How to Treat a Severe Sunburn—and When You Should Go to the Doctor

We all know how to treat mild- to moderate sunburns—plenty of water, a cold shower, and consistent application of topical ointments and aloe vera. These practices are so well-known in our sunny climate that you’d be hard-pressed to find a Coloradan who doesn’t have a preferred method of sunburn treatment. A few things to avoid doing include popping blisters, aggressively peeling skin, exfoliating, and using alcohol-based creams. And know that it’s never too early to start treating a sunburn. Symptoms may not appear until several hours after returning indoors. Drink water, take anti-inflammatories, and use topical treatments as soon as you suspect you’ve gotten too much sun.

Unfortunately, in the worst cases, these tried-and-true remedies aren’t always enough. Maybe your cold showers aren’t decreasing the pain you’re experiencing, or perhaps that over-the-counter topical medication isn’t doing anything to shrink or calm your blisters. What happens when your sunburn is severe enough to withstand your favorite treatments? While rarely life-threatening, severe sunburns can be dangerous and not just because they increase your chances of getting skin cancer in the future.

 

How to Define “Severe”

Understanding what having a “severe” sunburn entails is the first step toward knowing whether home remedies are going to cut it. A severe sunburn is not just large, painful red patches with occasional blistering—though this may feel severe enough to suffering person. Instead, truly dangerous sunburns typically include one or more of the following symptoms:

 

  • Widespread blistering
  • Burn accompanied by high fever
  • Extreme, almost unbearable pain
  • Burn accompanied by headache, confusion, and vision problems
  • Nausea and chills
  • Severe dehydration (fluid loss)

 

If your burn has not responded to treatment within two days of exposure, it should be treated as severe. When you develop any of the above symptoms to go along with a severe sunburn, it’s time to see a medical professional. These symptoms could lead to additional heat-related illness or indicate infection.

Take an anti-inflammatory, such as ibuprofen or aspirin, as soon as you get out of the sun. This should work to decrease milder symptoms, such as inflammation and pain, allowing you to clearly observe and assess the severity of the burn. Sunburns can take between four and six hours to develop, so keep a close eye on the burn in the hours following sun exposure.

 

The Connection between Sunburn and Heat-Related Illness

Sunburn is a common—even anticipated—outcome of spending time in the sun. Heat-related illness is a more unexpected and dangerous risk that comes with prolonged exposure to very hot and humid weather. Heat stroke, in particular, is a life-threatening emergency that occurs when your core body temperature rises to 104 degrees Fahrenheit or higher. Symptoms of heatstroke are similar to those of a severe sunburn, but they are often more intense.

 

  • High body temperature
  • Muscle cramps and weakness
  • Nausea and vomiting
  • Racing heart rate
  • Rapid, shallow breathing
  • Extreme headache
  • Confusion, seizures, hallucinations, or difficulty speaking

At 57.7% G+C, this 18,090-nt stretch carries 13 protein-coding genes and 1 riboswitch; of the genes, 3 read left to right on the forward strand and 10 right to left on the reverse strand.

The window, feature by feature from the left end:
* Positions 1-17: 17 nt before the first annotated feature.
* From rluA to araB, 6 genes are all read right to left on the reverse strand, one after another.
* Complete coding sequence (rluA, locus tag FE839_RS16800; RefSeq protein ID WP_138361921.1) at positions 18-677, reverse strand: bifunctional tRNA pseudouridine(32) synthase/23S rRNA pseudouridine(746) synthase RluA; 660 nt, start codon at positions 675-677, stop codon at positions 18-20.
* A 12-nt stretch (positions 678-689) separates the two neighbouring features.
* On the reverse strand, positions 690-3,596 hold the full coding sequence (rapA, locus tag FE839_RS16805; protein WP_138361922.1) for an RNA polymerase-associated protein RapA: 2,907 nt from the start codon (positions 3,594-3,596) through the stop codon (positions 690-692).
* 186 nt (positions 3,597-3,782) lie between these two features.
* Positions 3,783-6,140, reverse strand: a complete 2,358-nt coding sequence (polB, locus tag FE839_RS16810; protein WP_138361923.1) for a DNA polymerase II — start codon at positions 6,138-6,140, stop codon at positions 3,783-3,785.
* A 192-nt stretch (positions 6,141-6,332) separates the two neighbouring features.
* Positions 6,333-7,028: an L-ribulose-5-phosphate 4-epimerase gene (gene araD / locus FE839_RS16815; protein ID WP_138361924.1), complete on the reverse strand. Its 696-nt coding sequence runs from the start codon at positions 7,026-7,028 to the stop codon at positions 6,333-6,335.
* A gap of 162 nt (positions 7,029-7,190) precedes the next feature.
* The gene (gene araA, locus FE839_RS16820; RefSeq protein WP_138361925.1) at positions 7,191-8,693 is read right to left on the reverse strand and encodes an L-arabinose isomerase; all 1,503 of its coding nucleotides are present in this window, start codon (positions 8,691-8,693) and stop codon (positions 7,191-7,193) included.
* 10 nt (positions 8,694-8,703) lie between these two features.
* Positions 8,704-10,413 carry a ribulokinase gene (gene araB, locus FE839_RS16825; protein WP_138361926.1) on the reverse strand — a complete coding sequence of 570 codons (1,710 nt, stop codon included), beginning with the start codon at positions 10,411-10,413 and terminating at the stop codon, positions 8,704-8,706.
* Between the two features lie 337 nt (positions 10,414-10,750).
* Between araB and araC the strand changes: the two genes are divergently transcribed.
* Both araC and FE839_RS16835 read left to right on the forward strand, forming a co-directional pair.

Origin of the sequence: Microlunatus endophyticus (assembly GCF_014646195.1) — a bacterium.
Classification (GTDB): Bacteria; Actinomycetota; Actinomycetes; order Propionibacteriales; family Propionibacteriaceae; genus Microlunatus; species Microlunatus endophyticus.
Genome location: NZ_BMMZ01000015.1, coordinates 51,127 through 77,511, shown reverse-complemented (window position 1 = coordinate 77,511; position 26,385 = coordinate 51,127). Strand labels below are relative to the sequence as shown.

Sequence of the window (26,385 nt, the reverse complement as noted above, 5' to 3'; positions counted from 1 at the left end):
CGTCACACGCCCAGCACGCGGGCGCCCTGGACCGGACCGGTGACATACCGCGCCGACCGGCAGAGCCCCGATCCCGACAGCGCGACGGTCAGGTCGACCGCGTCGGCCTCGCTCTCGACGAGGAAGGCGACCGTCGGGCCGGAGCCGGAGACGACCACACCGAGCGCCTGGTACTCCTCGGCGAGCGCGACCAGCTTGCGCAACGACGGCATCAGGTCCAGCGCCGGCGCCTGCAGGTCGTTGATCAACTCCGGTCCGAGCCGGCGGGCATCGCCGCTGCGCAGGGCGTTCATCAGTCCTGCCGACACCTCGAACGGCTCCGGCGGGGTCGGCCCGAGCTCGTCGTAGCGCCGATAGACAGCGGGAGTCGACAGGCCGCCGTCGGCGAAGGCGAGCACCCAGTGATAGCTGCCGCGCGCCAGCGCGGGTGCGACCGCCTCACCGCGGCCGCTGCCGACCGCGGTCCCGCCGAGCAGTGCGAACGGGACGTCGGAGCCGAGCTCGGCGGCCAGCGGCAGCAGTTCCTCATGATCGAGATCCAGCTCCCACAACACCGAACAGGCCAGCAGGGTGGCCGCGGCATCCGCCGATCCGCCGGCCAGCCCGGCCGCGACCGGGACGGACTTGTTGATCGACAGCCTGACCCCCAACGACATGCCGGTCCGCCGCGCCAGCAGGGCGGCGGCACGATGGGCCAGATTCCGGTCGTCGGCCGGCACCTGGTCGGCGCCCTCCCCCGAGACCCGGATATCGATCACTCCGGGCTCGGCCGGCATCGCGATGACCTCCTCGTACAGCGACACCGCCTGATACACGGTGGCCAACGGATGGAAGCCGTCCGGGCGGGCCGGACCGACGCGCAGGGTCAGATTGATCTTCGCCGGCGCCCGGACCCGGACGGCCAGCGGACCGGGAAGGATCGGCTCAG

• Lack of sweating despite hot external temperatures

 

The other important thing to know is that a bad sunburn increases your risk of heat exhaustion and heat stroke because damaged skin isn’t as efficient as sweating and cooling the body down. A big part of treating a sunburn is not going back out into the sun or heat until you’ve had a chance to heal.

 

Choosing a Medical Service

If your severe sunburn is accompanied by headache, fainting, vomiting, or a very high fever, you should visit the ER. These symptoms may indicate a more serious condition, such as heatstroke or sun poisoning, which can be extremely dangerous. In the worst cases of severe sunburn, patients may be admitted to the hospital burn unit.

Often, a severe sunburn can be treated by a doctor’s office or walk-in clinic. If your sunburn is severe for primarily topical reasons—widespread blistering and puss excretion—an urgent care facility can address the condition. Moderate fevers, pain management, dehydration, and other symptoms that aren’t life-threatening can be handled by a walk-in clinic like Rocky Mountain Urgent Care.

To determine the type of medical service you need, reflect on the timeline of your burn. If you begin to feel sick shortly after reducing or eliminating your sun exposure, it’s more likely that the symptoms could become life-threatening. If your severe symptoms begin to develop after twelve hours, a doctor’s office or urgent care visit is probably the best answer.

 

What Services to Expect from a Health Provider

In most cases, you will be instructed to consume plenty of fluids, apply cool compresses, or soak in cool water. You may be provided intravenous therapy (IV) if dehydration persists, and the medical professional will likely give you a cream to prevent infection. The most severe sunburns are often treated with pain medication, oral steroids, and the aforementioned fluids. If you do sustain a severe sunburn, Rocky Mountain Urgent Care can assess your condition and recommend a course of action. If you have any questions regarding prevention or long-term dermatological health, our family practice can guide you to the answer. Find the clinic closest to you.

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